4. Oh dear, Baron and Dymphna, how I feel for you having just been through my own eye troubles, cataract removals, laser treatment and glaucoma, all treatable. I felt like a doofus, making my own eyepatches out of felt and masking tape but it was the only way I could read, family laughed and teased of course!! I feel for those who historically just went blind, and still do in the Third World, without the wonderful advances in modern medicine we have access to. I understand the worries and am praying for you. And due to those marvelous medical advances, I will not be participating in that sham lights off campaign tomorrow, rather I will be lobbying for electricity in the Third World, so that people don’t go blind from burning dung and sticks to keep warm and see in their hovels. I am so very thankful for the inventions we have been able to make to make through the use of energy which helps us to live useful and productive lives.

    • The term ‘eyeless in Gaza’ may be attributable to Milton originally, but I recall the novel of the same name, written by Aldous Huxley away back when. Thinking back, it could be a good plot for one of those BBC contemporary history dramas they do so well.

      • Jon —

        Yes, that’s probably why I’m aware of the quote — I’m sure I saw the title on the shelves of WH Smith, when I used to haunt the Harrogate franchise back in the ’60s.

        Yet I knew it was Milton, so I may also have read “Samson Agonistes” for O-level or A-level. It’s been too long; I can’t remember.

    • Felt eye patches sound like a great idea! I’ll have to rummage through my scraps and see if we have any. He’s been umm…”rolling his own” too, but so far only masking tape folded over itself is thin enough and smooth enough to work. He has to wear it under his glasses while at the keyboard.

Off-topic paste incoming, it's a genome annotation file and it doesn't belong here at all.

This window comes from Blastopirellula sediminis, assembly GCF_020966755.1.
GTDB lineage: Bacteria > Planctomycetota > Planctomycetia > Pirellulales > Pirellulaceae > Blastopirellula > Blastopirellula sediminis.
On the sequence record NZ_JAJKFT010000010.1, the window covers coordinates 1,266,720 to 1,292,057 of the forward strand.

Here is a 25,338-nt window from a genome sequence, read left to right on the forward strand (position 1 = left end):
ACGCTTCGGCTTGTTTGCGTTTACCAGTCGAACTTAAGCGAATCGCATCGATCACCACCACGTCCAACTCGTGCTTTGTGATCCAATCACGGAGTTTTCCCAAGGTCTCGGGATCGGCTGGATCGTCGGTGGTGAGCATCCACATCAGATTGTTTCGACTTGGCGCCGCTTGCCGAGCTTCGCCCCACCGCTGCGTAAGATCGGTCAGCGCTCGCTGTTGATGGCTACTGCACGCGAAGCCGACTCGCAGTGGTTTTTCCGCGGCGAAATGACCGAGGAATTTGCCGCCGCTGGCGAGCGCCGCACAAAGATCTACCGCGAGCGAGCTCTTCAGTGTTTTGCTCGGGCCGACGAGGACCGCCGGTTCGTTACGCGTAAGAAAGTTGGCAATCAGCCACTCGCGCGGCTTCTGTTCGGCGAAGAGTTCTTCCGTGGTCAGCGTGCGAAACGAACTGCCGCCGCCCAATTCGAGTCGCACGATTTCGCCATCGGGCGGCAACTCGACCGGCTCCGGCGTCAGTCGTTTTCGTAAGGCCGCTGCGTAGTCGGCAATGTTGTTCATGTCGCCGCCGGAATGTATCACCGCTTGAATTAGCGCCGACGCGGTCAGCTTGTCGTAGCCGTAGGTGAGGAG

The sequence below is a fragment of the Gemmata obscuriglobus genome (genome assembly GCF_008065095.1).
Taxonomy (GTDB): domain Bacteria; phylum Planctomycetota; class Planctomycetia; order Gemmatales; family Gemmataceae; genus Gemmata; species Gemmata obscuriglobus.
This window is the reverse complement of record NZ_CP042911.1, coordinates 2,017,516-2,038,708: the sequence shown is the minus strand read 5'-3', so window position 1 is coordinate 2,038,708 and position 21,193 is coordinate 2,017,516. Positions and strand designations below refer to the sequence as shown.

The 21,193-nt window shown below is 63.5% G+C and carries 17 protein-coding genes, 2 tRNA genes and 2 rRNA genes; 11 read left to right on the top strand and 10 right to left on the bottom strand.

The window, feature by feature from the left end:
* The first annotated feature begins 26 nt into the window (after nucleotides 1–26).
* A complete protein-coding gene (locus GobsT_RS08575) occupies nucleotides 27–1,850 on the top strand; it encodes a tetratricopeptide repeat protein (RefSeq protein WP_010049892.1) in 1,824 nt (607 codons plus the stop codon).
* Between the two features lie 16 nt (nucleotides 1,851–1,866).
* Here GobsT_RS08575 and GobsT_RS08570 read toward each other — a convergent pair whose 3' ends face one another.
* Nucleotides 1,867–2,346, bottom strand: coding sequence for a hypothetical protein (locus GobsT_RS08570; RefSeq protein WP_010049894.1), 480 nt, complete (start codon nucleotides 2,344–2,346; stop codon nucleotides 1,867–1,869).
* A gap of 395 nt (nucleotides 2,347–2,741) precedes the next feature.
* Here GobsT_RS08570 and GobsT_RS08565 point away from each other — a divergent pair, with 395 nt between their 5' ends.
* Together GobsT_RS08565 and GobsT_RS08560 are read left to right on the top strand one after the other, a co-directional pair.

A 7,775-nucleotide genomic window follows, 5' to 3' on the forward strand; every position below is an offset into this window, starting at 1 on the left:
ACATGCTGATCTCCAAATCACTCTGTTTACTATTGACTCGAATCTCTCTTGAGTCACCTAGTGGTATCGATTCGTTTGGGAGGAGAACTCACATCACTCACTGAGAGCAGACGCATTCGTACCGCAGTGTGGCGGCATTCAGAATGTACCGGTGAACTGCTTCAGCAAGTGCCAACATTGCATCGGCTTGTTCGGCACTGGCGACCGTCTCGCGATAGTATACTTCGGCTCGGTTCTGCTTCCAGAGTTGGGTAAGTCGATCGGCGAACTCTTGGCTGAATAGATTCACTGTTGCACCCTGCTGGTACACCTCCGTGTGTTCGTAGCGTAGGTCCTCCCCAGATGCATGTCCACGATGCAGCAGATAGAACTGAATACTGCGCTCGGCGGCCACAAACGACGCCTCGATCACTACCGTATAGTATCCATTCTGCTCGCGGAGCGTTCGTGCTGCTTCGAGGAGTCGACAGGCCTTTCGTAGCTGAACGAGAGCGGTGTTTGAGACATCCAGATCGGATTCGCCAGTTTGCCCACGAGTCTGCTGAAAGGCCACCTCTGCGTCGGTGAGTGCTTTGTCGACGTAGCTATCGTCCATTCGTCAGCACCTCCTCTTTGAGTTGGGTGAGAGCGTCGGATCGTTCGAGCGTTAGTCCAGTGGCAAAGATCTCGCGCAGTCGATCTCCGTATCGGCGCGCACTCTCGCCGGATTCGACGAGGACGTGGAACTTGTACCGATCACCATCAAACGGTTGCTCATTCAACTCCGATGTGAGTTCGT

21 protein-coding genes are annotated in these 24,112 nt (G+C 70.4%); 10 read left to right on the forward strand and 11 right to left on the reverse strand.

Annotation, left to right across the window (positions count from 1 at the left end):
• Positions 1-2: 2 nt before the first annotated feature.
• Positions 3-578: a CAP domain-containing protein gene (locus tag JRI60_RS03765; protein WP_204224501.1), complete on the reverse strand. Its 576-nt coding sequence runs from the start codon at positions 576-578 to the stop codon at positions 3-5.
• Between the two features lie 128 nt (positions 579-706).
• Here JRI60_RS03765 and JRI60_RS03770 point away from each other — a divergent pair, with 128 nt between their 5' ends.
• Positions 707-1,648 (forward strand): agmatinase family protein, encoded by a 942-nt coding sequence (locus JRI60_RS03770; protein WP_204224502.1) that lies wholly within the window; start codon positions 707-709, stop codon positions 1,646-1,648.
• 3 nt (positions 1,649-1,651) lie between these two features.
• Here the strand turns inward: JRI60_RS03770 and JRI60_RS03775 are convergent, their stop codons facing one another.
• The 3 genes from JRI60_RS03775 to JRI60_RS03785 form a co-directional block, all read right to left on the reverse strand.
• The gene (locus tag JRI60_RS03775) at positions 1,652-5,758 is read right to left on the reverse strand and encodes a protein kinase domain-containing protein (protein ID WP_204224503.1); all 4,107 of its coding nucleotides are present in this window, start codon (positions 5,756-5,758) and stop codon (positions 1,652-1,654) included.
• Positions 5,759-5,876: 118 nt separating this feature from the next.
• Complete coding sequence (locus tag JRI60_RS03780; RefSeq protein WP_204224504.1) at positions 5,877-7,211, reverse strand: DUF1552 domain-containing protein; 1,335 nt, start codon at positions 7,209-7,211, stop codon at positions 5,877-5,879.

You really went through the mill. And I agree, we are fortunate to have the treatments we do – and they improve all the time. A relative years ago had cataracts removed but they only thing they could give him were “coke-bottle” thick lenses to wear afterwards. The glasses felt very heavy on his face.

      Since we don’t have a TV and don’t listen to radio, where in the world is this cock-a-mamie “turn all the lights off” bit of faux solidarity taking place? Certainly not in NYC…?

      Until the rule of law & an absolute respect for sovereignty comes into being in those countries you describe, there won’t be any power plants built; the profit motive is the engine of prosperity and without laws protecting boundaries and persons only far-sighted tyranny (see China) can make large-scale projects like that happen. Even then the corruption rises to unspeakable levels and everyone accepts it as the price of doing business.

      I don’t know if any outside govt is capable of making an offer they couldn’t refuse to those currently in power. We can only hope that the spread of cheap technology – e.g., cell phones and solar laptops – will also mean the spread of literacy, a vision of what the outside world has, etc. – will drive change from the bottom up.

      However, one has to be careful to attend to the unintended consequences that arise even from beneficent change. We have way too many examples of that all around us.

  5. Known about you for a long time, only recently realized the real importance of what you guys do. Take care. Hope you keep your health nothing stops you guys.

    • dw-

      That’s an intriguing comment…you’ve known about us for a long time but “only recently” realized the importance of GoV??

      If you’re willing to tell us, what in particular accounted for your realization? The Baron works long hours (too many) seven days a week, and has for years now. Whenever someone comes along and says that – more usually in an email – I become curious about their shift in understanding.

      Is it due to the coverage of a particular subject? Is it a specific feature – e.g., the nightly News Feed?

      I’d like to hear from you, as I’m sure our long-time readers would also.